TRPV1

(redirected from Capsaicin receptor)

TRPV1

A gene on chromosome 17p13.2 that encodes a protein which is a receptor for capsaicin and the structurally related vanilloids, and is a non-selective cation channel structurally related to the TRP family of ion channels. The receptor is also activated by high temperatures, suggesting that it functions as a transducer of noxious chemical and painful thermal stimuli in vivo.
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There is a receptor on the nerves called TRPV1 (transient receptor potential cation channel, subfamily V [vanilloid], member 1), whose previous name was the capsaicin receptor.
In fact, TRPV1 is often called the capsaicin receptor.
Other recent studies have shown that some itch inducers -- called pruritogens -- lead to activation of the capsaicin receptor, a pain receptor named for the incendiary chemical in chili peppers.
Impaired nociception and pain in mice lacking the capsaicin receptor.
The cloned capsaicin receptor integrates multiple pain-producing stimuli.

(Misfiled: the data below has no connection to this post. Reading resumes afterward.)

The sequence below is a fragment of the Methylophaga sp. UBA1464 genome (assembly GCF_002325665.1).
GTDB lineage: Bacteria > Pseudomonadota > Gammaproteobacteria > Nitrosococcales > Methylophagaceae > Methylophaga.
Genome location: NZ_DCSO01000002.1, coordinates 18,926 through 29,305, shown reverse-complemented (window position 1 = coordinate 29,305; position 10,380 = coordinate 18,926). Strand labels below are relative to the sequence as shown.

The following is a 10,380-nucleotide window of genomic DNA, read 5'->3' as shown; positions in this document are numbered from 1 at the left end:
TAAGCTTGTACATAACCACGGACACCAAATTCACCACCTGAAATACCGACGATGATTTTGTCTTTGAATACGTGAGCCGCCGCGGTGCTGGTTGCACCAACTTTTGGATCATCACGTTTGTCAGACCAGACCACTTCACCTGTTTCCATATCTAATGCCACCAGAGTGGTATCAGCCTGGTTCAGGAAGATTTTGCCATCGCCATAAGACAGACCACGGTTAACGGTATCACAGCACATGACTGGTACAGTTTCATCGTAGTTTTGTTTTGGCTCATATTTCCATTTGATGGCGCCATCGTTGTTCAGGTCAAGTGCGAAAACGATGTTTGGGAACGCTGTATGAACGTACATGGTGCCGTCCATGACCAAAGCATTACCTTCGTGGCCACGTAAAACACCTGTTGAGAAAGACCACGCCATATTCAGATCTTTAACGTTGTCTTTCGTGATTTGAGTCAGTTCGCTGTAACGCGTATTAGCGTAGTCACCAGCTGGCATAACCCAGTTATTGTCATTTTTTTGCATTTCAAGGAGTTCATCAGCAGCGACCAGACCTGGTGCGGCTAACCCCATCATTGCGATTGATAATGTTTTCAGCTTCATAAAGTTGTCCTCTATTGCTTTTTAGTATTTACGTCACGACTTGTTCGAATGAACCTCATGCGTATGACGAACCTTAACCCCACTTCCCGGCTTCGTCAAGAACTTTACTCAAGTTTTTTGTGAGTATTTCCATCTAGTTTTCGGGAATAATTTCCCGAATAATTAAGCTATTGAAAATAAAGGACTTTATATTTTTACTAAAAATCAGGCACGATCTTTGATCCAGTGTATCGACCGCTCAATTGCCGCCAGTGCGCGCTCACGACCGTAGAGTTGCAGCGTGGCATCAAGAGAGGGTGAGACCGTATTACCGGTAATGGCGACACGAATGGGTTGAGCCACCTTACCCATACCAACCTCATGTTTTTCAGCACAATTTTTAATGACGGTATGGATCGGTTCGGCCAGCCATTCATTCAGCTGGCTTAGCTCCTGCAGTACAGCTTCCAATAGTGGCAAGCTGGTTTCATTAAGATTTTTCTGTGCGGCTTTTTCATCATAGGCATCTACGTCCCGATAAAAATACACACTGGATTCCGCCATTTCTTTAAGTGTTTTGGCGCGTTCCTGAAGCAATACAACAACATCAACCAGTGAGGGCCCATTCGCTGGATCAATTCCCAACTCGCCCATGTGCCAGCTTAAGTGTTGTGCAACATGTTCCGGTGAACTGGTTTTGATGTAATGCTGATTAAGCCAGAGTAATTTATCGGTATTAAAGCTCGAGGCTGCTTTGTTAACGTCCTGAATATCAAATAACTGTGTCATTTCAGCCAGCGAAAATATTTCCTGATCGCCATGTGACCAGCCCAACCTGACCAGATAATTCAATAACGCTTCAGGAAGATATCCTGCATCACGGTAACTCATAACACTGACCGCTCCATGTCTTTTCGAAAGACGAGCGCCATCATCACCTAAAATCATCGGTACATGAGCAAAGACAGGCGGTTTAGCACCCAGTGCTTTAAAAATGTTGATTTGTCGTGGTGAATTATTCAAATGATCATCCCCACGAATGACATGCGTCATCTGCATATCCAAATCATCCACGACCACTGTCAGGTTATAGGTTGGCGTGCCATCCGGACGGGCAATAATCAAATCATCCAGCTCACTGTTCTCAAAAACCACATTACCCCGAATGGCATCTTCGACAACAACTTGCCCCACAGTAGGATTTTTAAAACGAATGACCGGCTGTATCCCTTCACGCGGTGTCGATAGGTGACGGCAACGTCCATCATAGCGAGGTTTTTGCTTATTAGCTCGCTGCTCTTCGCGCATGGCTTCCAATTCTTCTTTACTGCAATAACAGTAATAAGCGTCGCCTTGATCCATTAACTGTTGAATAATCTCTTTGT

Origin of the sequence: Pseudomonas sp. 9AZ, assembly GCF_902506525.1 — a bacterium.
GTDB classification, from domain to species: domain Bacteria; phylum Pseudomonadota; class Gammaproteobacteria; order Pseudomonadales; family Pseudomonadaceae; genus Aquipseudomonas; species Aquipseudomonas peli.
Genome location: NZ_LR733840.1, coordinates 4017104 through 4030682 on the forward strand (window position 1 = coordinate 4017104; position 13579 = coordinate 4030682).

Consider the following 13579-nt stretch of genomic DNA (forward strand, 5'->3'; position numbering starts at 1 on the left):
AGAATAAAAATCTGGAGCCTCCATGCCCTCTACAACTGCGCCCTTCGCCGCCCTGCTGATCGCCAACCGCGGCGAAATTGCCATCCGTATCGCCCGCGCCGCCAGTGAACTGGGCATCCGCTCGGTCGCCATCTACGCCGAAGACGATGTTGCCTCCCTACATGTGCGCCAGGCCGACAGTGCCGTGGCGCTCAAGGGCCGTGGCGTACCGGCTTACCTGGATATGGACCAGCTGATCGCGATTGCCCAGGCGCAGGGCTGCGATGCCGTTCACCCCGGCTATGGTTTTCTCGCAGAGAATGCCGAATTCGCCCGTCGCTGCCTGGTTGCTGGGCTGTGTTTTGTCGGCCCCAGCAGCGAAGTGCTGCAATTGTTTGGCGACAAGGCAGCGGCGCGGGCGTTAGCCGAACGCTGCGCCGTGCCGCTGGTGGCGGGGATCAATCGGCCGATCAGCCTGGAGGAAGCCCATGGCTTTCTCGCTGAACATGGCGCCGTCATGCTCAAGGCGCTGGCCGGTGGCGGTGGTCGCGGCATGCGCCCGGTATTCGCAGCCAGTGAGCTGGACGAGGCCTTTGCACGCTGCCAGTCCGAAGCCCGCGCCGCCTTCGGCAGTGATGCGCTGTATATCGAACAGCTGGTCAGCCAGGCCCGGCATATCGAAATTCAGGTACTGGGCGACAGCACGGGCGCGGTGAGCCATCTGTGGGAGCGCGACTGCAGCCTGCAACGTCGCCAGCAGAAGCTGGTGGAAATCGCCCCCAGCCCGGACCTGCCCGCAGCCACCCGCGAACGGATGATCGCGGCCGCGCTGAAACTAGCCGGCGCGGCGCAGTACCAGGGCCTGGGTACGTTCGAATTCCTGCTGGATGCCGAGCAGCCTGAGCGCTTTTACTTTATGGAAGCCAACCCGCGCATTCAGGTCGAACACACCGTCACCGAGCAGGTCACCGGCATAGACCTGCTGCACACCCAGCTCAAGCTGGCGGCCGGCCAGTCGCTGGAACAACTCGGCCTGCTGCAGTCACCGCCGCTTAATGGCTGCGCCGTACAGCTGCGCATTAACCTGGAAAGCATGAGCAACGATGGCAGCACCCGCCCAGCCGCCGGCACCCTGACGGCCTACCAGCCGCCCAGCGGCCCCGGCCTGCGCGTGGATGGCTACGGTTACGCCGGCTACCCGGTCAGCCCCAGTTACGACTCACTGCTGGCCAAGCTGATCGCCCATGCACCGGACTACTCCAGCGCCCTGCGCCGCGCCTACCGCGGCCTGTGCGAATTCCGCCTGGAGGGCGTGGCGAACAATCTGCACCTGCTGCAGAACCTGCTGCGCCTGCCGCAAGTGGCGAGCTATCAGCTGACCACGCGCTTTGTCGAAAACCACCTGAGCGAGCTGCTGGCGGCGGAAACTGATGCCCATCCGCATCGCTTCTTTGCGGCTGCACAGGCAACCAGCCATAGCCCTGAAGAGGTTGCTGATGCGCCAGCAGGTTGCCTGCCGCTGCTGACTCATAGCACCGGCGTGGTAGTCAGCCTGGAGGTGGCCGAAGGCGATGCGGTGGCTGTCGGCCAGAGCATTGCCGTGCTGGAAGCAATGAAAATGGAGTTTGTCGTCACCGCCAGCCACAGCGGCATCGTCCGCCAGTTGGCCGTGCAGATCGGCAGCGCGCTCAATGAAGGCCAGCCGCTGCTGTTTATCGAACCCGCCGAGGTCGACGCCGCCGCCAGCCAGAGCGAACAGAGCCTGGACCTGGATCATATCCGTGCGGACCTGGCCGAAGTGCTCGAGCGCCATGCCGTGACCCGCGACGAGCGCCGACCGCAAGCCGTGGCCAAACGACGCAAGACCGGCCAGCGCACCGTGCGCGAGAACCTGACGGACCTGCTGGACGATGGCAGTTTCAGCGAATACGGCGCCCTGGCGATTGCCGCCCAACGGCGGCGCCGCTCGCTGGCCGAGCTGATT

University of California (Oakland, CA) has patented vanilloid receptor polypeptides and vanilloid receptor-related polypeptides, specifically the capsaicin receptor subtypes VR1 and VR2, as well as the encoding polynucleotide sequences.
The capsaicin receptor, vanilloid receptor 1 (VR1), has been identified (Caterina et al.
Impaired nociception and pain sensation in mice lacking the capsaicin receptor.
After years of looking, researchers recently reported that they had finally identified the capsaicin receptor.
His group has cloned a number of neurotransmitter receptors and ion channels, including the capsaicin receptor, an integrator of multiple pain-producing stimuli.
Other recent studies have shown that some itch inducers, called pruritogens, lead to activation of the capsaicin receptor, a pain receptor named for the incendiary chemical in chili peppers.
Once it is in the stomach and intestines, it may not be sensed by some people because the nociceptive neurons serving those organs do not possess the capsaicin receptors.